Roasted Tomato Spaghetti Sauce

by Maggie on January 25, 2010

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I’ve been lucky to have quite a few good influences in my adulthood – all of the bad influences were in high school.

Ahem.

One of the best influences I’ve had in the last couple of years has been our good friend G.  I consider him a friend, a mentor, and my go-to nutrition expert (plus he’s married to one of my girls).  So much of what I’ve learned about cooking and nutrition have come from his brain (he’s a read-a-holic to say the least).

On our last visit with G, we were talking about canned tomatoes and the dangers of eating too many canned goods (most cans are lined with BPA don’t ya know).  So since that discussion I have not bought canned tomatoes  (tomatoes and emergency cans of beans were really the only canned goods we bought).

Instead, I’ve been buying fresh tomatoes (organic or not organic, that’s another blog post) and throwing it old school when using tomatoes in a recipe.  Yes, there was a time when people didn’t use canned goods at all!

The hardest recipe to work with was my tomato sauce.  It used to be so easy: canned tomatoes, onion, garlic, herbs, and voila.  I just don’t like that jarred tomato sauce taste ( I know you know what I’m talking about) so we almost always make our own for pizza and spaghetti.

I have come up with a super easy and healthy way to use fresh tomatoes for spaghetti sauce and pizza ( it’s not rocket science but sometimes we just need to be reminded how easy it can be).  I’ve added quite a few notes as there are a lot of ways to jazz up this sauce.

Spaghetti Sauce

6-8 medium-sized plum tomatoes diced (or whatever tomatoes you want to use)

3 cloves of garlic

2-3 tbsp extra-virgin olive oil

1/2 tbsp balsamic vinegar (optional)

Fresh basil and oregano OR dried herbs of your choice

A cup of spinach or kale

Sea salt and pepper to taste (and since you’re not using canned tomatoes you can use lots of salt)

1/2 cup nutritional yeast (the good tasting kind) OPTIONAL

Preheat oven to 400 degrees F.  Grease an 8×8 pan with olive oil.  Dice tomatoes and chop garlic.  Place in prepared pan.  Pour olive oil and balsamic vingear into pan and coat the tomatoes.  Add herbs and spinach/kale and toss mixture one more time.  Season with salt and pepper.  Bake covered for 30 – 40 minutes and check to make sure the tomatoes appear roasted and juicy!  Stir in the nutritional yeast when you remove the tomatoes from the oven (it adds a cheesy flavour and a whack of health).  Let cool and toss with your preferred gluten-free pasta shape.

NOTES:

If I have any pesto in the fridge I toss some into the pan before putting the tomatoes in the oven.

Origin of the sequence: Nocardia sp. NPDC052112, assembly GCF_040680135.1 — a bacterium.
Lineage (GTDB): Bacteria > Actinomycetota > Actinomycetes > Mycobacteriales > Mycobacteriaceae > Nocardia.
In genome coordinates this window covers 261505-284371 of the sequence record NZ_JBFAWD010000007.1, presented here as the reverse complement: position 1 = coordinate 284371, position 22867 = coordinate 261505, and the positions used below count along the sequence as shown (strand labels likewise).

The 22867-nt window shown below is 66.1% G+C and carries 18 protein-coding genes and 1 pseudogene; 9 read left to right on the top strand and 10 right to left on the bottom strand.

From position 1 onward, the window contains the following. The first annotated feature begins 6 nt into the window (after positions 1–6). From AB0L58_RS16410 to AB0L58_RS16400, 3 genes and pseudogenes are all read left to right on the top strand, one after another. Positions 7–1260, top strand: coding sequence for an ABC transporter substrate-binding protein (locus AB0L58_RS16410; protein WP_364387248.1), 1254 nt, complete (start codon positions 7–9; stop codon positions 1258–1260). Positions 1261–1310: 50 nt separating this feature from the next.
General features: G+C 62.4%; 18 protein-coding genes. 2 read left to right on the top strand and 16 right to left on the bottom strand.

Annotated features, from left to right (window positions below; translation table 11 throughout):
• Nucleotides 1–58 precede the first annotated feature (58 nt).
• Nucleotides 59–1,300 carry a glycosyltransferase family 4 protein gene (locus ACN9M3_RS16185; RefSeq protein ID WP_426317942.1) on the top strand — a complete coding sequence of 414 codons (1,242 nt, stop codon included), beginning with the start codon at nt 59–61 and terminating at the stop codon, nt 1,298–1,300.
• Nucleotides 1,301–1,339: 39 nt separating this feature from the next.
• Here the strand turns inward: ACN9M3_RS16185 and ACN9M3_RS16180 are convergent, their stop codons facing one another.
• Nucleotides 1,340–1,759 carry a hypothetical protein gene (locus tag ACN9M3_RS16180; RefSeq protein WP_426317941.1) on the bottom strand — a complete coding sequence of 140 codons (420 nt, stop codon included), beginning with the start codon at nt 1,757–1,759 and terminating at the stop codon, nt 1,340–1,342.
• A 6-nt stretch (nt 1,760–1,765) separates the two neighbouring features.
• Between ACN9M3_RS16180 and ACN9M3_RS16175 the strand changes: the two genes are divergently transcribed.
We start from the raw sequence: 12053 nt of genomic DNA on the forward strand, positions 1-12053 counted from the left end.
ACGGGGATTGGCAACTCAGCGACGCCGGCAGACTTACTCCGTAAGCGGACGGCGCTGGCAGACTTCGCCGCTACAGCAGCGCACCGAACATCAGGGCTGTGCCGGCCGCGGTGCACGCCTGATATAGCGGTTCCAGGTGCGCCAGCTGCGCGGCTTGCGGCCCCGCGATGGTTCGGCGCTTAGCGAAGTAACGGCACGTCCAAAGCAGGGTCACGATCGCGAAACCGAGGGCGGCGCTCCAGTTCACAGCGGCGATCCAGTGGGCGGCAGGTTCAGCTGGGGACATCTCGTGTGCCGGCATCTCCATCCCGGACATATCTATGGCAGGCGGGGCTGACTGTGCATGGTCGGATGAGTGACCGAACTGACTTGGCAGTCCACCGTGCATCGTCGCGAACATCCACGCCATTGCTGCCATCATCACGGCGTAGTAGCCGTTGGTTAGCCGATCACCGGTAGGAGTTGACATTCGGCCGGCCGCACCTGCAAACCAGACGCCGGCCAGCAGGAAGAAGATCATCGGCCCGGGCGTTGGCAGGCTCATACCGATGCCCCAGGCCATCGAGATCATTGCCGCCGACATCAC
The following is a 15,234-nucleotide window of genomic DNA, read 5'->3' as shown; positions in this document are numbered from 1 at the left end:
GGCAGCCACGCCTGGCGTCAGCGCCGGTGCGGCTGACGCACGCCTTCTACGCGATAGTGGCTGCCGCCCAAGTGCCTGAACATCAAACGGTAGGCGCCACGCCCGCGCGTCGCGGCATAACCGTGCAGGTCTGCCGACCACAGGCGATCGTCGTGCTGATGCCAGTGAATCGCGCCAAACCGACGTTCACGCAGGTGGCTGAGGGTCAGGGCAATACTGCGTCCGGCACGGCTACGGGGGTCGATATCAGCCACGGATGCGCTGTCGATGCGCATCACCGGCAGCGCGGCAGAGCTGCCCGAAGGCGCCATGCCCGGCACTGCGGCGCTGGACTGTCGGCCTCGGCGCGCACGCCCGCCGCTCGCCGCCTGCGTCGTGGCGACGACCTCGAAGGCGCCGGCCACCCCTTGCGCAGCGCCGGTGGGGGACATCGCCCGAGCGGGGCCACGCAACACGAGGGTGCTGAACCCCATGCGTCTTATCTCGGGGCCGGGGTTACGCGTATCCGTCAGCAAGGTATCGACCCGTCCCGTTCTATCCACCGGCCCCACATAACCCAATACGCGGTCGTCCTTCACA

I roast the tomatoes whenever I get a chance in my toddler/preschooler-filled day.  Then I simply reheat when I’m ready to serve dinner.  You could easily roast your tomatoes the day or night before too.

I like to roast some veggies to add to my sauce as well.  Recently I chopped parsnips, beets, and sweet potato and tossed them with some olive oil, garlic and herbs.  Roast at the same temperature as tomatoes for about 40 minutes.  Oh my goodness this was a yummy addition to the pasta.

We like to fry onions, garlic and ground tempeh and then add it to the roasted tomatoes for a protein-packed sauce.  We crumble a block of tempeh right into the frying pan once the onions and garlic have softened.  So good.  Season with salt and pepper before adding to the roasted tomatoes.

Sometimes we puree the sauce if we know that Callum isn’t in the mood for a veggie-packed bowl of pasta.

If we want a runnier sauce we add some vegetable broth or gluten-free vegetable stock.  Usually just one cup.  We always add broth or stock when using ground tempeh.

You can also find this recipe and many more ‘slightly indulgent’ recipes at Simply Sugar and Gluten-Free


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{ 3 comments… read them below or add one }

Annie January 26, 2010 at 7:51 pm

Most CANS are lined with BPA?!? Maggie I never knew this and a small part of me still wishes I didn’t! haha Just kidding. I suppose it’s good to know when carcinogenic materials are used when packing my organic tomatoes!! Oh dear.

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MaggieSavage January 27, 2010 at 6:33 am

I know Annie! It’s one of those things, isn’t it? It’s so easy to open a can of tomatoes…

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Heather January 31, 2010 at 7:28 pm

That sounds good!

We buy organic tomato puree and organic strained tomatoes in glass jars… by Bionaturae. But in tomato season, we buy fresh! I don’t buy fresh tomatoes that much in the winter time because they are often pretty expensive. I love local organic tomatoes from the farmer’s market!

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